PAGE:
April 21, 2007

Getting a US job after INSEAD/Oh the pain!

One of the more common questions asked about INSEAD is "how easy is it to get jobs in US after INSEAD" I'm not in INSEAD (yet), and here is my own perception. Getting a job in the US is certainly harder than if you tried from a US school. For a couple of reasons

a) Location - a lot of companies simply prefer local recruitment. That eliminates large number of US companies. It is also a lot harder for international students to go to US for interviews - the logistics itself eliminates many possibilities.

b) Awareness - INSEAD is not as well known in the US as the US biggies. But my own take is this is really not so much of an issue because it's not important whether your neighbor's hair dresser knows about INSEAD but whether those that matter in MBA recruiting know. In that list, a lot of people will know about top schools. It's more about networking there than flashing a school name badge which only gets you so far.

But in my mind, the biggest problem really is US immigration laws. As things stand, it's simply a major pain in the rear end to visit the US for a job search or to get US work permits. This keeps companies away from selecting students, it also dissuades many deserving students from even attempting.

Here are some reasons,

1. The H1-B sillyness makes it both unpredictable and ridiculously difficult to take up a job in US. This year's visas are being allotted in lottery which means almost 1 in every 2 applicants won't get the visa and those who were offered jobs can no longer really take them. And then the spouse cannot work.

2. The permanent residency laws that force employees to be chained to an employer for even up to 6-7 years. It's sort of strange that the law expects people, many who may have houses, children, and have worked for years, paid taxes, to leave the country in 15 (or 10 or whatever it is) days if they lose a job. The law treats employees like the 'daily wage' replacement workers instead of a global work force.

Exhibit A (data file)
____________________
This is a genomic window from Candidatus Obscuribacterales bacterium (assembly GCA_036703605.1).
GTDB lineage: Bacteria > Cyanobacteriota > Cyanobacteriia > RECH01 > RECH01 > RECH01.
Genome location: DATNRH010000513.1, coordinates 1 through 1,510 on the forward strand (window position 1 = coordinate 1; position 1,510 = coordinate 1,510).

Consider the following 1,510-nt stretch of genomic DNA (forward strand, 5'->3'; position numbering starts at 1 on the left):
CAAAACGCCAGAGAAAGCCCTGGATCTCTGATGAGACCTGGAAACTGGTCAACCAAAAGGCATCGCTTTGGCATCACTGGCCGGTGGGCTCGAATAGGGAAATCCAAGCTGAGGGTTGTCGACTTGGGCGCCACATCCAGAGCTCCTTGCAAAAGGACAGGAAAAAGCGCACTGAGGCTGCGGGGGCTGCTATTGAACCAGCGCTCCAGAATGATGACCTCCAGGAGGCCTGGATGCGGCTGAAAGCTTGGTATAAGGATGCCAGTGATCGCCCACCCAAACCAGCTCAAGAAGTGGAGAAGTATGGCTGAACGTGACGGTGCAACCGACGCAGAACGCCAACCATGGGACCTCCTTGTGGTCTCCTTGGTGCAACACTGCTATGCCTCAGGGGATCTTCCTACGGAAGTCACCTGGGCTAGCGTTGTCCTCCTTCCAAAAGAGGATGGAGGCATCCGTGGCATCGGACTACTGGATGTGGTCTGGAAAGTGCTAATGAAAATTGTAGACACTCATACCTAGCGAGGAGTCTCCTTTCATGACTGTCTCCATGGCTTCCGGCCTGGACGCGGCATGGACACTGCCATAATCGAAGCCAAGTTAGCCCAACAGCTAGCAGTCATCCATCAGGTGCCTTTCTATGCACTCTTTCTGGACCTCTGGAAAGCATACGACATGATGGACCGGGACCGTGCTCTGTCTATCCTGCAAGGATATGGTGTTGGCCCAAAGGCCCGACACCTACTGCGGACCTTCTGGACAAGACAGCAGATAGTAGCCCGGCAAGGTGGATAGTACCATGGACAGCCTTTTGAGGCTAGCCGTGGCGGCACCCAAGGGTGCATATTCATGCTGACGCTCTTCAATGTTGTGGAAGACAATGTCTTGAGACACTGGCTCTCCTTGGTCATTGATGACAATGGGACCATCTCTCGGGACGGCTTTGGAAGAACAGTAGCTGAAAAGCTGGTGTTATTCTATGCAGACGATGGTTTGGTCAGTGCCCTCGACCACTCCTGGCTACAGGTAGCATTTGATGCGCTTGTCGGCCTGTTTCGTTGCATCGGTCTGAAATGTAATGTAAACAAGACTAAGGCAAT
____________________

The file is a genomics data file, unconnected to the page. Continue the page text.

3. Policy that sort of clubs Ph.D's, master degree holders, engineers, doctors, and those who jump across the border all in the same lump. .

I've been to the US 8 times, and have been here for last 3 years. I love the country and the scale of opportunities but never really bothered to apply for a green card etc. because I like my freedom.

It surprises me that for a country which has benefited as much from immigrants is so unwelcoming of them - no matter how qualified. In contrast, UK's HSMP is progressive - if you're from one of the top 50 MBA schools as identified by UK treasury, you automatically get the chance to work in the UK. That simple. And now London is beginning to rival New York as the financial capital of the world.

So, in my case, I am looking at some possible companies where I am interested in applying to. But I'm not too optimistic - not because I think I'm too dumb to get in, but because my non citizen/resident status will disqualify me out right. So - bottom line - getting a job in US after INSEAD -

easy? No.
Hard? Yes.
Impossible? No.

Let's see.


Le blog hog said...

Hi Necromonger,

I agree that if one wants to work in the US immediatly after graduation, they should not go to INSEAD. I really hope Frank Brown does something to change the poor branding of INSEAD in N.America but I don't count on it.

Interesting about the change to the H1B. If a company can no longer be sure that a foreigner will receive a work visa even after paying the legal bills to sponsor them, I imagine most companies will not even bother.

If one really wants to work in the US, go to any US MBA program and you automatically have a 1 year work visa.

Gabriel said...

I'm sure your employer won't have any problem helping you if you come from INSEAD. Recruiters surely know the brand enough to trust it. In any case it is true that is much easier to go to the UK. Right now London is much more open to foreigners, and that's why they keep growing as an economic capital of Europe even without adopting the Euro.

Best regards